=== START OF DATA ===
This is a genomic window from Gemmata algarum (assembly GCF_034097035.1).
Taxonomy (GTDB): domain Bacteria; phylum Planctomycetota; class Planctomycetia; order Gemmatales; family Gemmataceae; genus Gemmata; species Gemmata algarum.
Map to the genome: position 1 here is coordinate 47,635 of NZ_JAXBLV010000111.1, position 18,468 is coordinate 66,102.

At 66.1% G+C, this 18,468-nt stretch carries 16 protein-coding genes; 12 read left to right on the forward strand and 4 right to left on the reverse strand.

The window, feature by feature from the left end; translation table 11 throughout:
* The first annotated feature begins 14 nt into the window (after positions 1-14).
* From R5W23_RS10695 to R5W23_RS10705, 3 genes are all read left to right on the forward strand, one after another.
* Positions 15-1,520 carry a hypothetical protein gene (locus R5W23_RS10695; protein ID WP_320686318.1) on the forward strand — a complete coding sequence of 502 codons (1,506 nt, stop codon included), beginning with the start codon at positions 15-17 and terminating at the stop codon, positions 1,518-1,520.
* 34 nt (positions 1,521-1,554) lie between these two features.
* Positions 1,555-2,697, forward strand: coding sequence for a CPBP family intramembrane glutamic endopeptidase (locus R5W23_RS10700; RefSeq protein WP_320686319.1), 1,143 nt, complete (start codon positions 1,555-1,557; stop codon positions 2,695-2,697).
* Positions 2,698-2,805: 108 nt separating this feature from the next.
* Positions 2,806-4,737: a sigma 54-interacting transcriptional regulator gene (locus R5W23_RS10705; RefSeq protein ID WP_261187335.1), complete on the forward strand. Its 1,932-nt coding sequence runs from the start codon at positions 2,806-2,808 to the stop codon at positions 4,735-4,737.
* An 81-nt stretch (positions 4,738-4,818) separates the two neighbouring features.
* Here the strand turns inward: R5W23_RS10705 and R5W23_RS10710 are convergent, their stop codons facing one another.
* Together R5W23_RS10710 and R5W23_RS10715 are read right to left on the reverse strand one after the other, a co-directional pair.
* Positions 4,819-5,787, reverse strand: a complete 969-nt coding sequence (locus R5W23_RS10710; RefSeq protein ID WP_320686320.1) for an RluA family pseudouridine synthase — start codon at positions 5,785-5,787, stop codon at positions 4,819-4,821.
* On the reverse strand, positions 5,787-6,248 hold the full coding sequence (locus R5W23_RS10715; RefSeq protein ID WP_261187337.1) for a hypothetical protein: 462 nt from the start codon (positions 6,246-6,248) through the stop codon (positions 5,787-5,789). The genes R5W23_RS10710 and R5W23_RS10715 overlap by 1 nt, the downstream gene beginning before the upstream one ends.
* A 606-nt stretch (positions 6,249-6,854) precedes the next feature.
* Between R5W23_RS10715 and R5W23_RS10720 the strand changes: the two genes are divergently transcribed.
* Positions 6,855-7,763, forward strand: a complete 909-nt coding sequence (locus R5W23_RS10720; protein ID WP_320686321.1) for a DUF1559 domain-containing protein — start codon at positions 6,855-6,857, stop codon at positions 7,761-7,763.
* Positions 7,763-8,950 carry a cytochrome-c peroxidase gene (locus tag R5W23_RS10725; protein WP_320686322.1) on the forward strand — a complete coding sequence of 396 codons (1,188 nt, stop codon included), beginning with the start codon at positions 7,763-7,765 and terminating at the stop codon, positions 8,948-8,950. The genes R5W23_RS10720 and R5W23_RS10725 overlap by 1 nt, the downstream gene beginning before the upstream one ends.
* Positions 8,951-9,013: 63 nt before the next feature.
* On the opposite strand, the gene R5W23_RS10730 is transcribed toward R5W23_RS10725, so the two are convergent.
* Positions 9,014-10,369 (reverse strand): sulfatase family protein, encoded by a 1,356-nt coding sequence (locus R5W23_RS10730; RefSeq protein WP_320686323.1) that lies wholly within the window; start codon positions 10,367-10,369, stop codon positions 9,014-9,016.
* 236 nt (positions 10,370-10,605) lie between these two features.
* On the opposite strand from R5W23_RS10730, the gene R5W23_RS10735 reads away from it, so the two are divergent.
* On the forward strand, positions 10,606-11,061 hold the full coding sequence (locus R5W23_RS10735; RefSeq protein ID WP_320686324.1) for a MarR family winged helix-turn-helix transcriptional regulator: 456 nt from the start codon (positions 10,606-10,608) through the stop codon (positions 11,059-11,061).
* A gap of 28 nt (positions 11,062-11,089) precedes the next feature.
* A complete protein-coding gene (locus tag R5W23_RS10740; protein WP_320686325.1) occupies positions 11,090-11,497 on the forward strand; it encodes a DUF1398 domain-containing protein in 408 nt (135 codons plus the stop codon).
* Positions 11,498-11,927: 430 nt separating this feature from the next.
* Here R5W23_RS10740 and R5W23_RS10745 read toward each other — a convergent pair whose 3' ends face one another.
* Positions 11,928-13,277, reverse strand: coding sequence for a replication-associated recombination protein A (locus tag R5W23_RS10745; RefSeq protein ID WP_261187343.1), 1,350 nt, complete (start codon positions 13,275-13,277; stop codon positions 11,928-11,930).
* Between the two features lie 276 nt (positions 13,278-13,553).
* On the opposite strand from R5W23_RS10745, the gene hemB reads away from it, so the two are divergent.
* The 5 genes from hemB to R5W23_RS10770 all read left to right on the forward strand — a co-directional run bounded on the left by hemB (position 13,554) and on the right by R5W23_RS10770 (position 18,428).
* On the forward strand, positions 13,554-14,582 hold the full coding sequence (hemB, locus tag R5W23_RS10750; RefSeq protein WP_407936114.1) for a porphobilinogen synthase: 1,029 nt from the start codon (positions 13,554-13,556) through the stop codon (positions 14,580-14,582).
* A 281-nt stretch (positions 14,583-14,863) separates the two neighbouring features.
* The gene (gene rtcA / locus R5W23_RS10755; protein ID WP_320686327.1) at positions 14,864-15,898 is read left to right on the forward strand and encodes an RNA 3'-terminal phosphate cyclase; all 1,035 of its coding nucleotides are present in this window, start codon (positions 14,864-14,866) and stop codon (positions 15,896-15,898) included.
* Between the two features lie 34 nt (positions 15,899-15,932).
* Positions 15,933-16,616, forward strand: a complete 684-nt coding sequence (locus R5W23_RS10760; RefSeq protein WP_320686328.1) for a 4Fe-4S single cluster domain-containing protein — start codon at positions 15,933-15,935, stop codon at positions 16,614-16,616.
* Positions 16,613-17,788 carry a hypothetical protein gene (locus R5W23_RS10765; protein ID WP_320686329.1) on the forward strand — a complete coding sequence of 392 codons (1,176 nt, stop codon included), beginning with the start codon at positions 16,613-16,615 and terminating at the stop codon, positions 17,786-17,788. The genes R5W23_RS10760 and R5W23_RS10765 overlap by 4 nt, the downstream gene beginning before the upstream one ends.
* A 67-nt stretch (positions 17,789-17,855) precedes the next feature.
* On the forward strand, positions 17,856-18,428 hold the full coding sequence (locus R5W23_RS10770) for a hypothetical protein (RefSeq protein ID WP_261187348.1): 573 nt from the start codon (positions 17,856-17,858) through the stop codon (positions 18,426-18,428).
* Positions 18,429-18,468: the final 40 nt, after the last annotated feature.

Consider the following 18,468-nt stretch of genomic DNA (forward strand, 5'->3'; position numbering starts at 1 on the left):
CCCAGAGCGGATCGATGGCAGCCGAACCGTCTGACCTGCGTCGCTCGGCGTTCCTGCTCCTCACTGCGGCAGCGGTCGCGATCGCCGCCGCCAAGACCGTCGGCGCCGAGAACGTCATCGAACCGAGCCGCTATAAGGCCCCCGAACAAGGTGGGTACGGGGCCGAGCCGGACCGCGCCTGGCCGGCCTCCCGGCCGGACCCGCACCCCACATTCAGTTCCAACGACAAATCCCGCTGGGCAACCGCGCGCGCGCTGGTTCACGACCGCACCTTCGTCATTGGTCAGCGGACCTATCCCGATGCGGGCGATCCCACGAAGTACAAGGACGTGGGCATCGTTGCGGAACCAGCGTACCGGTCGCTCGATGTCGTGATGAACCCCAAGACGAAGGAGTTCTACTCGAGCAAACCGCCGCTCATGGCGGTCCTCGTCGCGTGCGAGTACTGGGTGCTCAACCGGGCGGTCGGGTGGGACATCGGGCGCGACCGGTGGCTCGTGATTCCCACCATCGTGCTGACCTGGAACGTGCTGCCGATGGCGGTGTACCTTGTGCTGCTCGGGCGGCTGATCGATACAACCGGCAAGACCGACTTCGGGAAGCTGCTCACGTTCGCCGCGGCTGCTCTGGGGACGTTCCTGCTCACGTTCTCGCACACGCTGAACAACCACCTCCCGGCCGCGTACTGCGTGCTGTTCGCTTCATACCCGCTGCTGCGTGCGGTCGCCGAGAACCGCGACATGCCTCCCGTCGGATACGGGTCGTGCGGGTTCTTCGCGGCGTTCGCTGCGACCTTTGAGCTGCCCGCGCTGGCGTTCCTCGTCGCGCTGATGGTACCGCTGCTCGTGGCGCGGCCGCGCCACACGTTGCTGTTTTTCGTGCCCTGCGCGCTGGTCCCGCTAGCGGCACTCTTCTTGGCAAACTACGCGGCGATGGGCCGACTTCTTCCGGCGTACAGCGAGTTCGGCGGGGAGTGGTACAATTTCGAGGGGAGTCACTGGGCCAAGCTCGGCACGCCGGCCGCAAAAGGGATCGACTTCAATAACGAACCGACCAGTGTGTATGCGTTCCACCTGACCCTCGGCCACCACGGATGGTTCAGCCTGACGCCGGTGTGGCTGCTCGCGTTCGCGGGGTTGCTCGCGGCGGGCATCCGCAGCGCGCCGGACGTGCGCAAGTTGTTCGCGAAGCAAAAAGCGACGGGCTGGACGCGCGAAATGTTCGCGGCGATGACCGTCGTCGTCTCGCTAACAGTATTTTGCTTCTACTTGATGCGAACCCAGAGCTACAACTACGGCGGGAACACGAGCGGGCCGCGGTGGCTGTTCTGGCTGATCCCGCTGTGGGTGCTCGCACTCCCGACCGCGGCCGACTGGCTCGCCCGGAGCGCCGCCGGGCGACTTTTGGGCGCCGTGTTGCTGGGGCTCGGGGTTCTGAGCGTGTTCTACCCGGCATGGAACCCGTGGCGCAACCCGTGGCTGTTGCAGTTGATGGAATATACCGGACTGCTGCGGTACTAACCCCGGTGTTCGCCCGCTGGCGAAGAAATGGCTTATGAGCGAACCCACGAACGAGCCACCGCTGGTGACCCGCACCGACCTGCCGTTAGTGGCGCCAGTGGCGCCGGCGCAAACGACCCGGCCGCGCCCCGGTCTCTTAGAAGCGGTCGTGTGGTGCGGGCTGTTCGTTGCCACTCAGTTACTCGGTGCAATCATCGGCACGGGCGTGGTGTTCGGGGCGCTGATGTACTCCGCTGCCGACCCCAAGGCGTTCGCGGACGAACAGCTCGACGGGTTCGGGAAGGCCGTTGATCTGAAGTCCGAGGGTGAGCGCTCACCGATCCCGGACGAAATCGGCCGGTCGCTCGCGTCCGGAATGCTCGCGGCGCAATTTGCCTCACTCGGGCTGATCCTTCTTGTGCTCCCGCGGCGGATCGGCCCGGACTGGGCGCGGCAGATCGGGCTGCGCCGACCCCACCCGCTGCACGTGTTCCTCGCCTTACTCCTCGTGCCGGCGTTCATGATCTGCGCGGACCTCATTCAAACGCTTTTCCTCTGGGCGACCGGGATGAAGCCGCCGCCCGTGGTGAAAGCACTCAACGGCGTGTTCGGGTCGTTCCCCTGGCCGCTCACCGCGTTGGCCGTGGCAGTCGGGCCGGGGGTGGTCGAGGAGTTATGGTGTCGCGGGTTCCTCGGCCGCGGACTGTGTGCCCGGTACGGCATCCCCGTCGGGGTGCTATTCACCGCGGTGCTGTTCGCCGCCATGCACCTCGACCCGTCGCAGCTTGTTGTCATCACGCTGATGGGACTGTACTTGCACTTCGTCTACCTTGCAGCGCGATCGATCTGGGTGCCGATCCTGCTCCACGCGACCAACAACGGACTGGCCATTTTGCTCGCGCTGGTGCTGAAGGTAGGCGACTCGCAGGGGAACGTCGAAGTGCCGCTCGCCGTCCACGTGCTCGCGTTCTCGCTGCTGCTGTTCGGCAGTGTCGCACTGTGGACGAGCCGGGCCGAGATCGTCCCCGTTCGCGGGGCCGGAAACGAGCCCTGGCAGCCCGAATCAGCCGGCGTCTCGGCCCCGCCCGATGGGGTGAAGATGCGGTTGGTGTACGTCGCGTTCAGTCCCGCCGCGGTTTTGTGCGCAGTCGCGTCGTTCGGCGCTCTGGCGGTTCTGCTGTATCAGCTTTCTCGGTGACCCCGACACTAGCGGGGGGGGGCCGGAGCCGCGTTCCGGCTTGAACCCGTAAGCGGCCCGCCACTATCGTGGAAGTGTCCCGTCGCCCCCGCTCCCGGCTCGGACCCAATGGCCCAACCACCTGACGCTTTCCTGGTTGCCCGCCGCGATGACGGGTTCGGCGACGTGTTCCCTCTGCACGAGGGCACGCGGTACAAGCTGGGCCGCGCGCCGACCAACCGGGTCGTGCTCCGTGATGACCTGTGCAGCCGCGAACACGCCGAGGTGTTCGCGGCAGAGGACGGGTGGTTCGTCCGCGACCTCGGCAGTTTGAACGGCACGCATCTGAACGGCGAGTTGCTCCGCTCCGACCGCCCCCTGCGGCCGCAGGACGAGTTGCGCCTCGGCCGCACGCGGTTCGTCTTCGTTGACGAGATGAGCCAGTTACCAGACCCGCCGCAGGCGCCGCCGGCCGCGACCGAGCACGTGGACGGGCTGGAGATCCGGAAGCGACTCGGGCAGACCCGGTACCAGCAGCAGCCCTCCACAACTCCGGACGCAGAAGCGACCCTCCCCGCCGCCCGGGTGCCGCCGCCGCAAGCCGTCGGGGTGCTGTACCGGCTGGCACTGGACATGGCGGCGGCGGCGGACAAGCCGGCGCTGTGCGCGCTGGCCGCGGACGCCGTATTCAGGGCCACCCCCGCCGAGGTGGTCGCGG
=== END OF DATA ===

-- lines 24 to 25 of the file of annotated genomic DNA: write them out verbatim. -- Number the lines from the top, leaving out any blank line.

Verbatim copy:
* Positions 9,014-10,369 (reverse strand): sulfatase family protein, encoded by a 1,356-nt coding sequence (locus R5W23_RS10730; RefSeq protein WP_320686323.1) that lies wholly within the window; start codon positions 10,367-10,369, stop codon positions 9,014-9,016.
* 236 nt (positions 10,370-10,605) lie between these two features.